Is your Child ready for Secondary school?

It is coming to that time of year, when some parents will be preparing for their children to make the leap from Primary to Secondary School transition. As your son or daughter moves closer to graduation from primary school, there is considerable excitement and anticipation in the air.

There is also, understandably, some anxiety and nervousness about the impending transition from the caring, personalised primary system to the more impersonal, secondary environment.

How will your child cope in this new phase of development? What additional guidance and training will be needed to facilitate and sustain this transition?

Going to Secondary school can be exciting but sometimes also a bit of a scary thought for some kids, particularly if you have spent all your school life in the one school.

For most children the move from primary to secondary school is characterised by a potent mix of excitement and anxiety. Alongside the anticipation of making new friends, being treated in a more adult way and learning new things, comes uncertainty about exactly what the new school will be like and worries about stricter teachers, more homework, not being able to make friends and being around older pupils.

All of this is perfectly normal. Most children will find ways to adapt, but a sizeable minority will find change much transition workshopharder to cope with and will struggle to benefit from the opportunities offered by secondary school. For some children, who lack the strategies and support they need to cope, the transition may see the emergence of underlying mental,emotional and academic  problems and a need for additional understanding and support.

My move to Secondary School

I remember being the youngest in my class(JSS 1) when i entered secondary school at the age of 8.I was constantly being teased and called ” the smallest girl in JSS 1B”. That became my nickname.

I was lost,confused and often times depresses.Being an intelligent girl from Elementary school enabled me sit for the exams and eventually passed much to the excitement of my parents who were proud to have another child in Secondary school.But me, i became withdrawn,distant and often apprehensive. It was an experience i wasn’t prepared for.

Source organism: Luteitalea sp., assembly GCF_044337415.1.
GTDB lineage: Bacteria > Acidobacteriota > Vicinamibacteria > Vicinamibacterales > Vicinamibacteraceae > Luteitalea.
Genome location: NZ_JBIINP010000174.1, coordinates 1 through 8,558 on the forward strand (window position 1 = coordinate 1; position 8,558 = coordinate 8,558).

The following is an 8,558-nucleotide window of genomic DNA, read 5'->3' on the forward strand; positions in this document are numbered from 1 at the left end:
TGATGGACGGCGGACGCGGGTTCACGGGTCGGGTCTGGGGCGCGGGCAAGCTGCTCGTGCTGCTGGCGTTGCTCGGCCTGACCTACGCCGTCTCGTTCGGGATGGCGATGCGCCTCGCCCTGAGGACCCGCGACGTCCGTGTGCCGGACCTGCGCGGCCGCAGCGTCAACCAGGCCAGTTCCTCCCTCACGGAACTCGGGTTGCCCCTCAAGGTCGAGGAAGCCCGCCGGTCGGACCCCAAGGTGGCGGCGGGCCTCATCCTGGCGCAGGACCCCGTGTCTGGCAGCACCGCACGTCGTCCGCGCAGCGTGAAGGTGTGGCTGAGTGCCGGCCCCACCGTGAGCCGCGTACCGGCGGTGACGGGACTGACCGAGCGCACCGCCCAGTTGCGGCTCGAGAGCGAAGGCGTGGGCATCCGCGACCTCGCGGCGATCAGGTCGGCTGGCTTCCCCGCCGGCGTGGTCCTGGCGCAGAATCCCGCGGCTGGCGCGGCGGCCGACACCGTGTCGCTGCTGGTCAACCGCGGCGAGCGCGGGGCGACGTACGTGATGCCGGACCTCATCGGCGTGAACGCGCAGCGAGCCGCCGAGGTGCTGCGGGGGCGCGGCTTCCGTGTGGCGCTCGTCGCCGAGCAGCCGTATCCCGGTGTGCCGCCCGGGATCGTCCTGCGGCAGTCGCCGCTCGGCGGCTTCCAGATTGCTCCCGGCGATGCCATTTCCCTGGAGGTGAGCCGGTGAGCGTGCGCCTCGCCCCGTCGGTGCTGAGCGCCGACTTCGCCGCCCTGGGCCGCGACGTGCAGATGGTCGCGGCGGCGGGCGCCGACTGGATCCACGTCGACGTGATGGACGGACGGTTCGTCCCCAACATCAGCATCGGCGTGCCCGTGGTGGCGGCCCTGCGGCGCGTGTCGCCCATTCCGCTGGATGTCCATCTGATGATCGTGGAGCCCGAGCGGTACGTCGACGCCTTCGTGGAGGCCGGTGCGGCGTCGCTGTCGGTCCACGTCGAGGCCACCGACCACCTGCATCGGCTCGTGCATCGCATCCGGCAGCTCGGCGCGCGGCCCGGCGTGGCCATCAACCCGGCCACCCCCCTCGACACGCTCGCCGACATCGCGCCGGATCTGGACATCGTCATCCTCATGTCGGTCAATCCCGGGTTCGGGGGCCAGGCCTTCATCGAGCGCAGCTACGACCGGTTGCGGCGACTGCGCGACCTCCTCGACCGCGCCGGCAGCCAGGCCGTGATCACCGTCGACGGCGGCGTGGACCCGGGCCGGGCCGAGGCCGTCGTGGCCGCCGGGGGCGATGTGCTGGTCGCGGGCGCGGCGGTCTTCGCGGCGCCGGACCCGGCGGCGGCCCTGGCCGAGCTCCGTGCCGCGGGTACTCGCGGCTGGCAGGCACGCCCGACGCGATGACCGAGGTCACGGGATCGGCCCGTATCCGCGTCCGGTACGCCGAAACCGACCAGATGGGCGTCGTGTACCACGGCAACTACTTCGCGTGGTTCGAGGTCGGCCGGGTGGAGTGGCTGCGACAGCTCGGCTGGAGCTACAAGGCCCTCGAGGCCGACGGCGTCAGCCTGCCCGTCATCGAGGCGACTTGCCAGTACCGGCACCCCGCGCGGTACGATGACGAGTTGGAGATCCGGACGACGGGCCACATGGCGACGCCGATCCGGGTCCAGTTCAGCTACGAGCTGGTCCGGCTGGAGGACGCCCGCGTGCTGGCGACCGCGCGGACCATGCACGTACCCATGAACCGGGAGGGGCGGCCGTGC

The transition from primary to secondary school is a major change in any child’s life.This period often come with:

  • travelling to a new area to go to secondary school, possibly using public transport for the first time
  • new subjects with broader curriculum
  • a new school building
  • new timetables
  • new teachers and classmates
  • more teachers for different subjects
  • a much larger number of pupils
  • new and different routines etc

We asked some primary school students what they thought about going to high school next year and here are some of the things they said:

  • I am nervous, scared and worried because it will be a completely different school and I’ll be in the smallest year .
  • I’m worried in case I won’t fit in or make new friends because I’m leaving my friends behind.
  • I’m nervous because i have to go to a boarding school and won’t be able to watch TV all the time.
  • I have heard stories of mean girls and cliques in secondary school and am just worried about them
  • I,m scared of being bullied by my seniors and mates.

What are you looking forward to?

“Using the equipment eg. computers, science labs, kitchens.
All the different teachers I’ll have for different subjects.”
“Being in a new area and making new friends.’
“Doing lots of sport.”
“Learning new things.”
“Growing up and turning into a young adult.”

What are your concerns or fears?

I might be in a class with none of my friends.”

Harassment by other kids.”

“I think that people will tease me because I’m smaller than anyone else.”transition

“Being offered drugs, alcohol and sex”

“That the work will be too hard.”

“Getting lost and going into the wrong room.”

“Getting beaten up.”

“Being late for classes”

“Dealing with lost item”

“Dealing with mean friends”

“Being called names”

“Failing in academics.”

For children who have moved from their from their first year in secondary school, many shared their experiences:

  • I was really excited about going up because I knew I would be more independent but I was also scared about the amount of homework, harder work and that I would loose all of my friends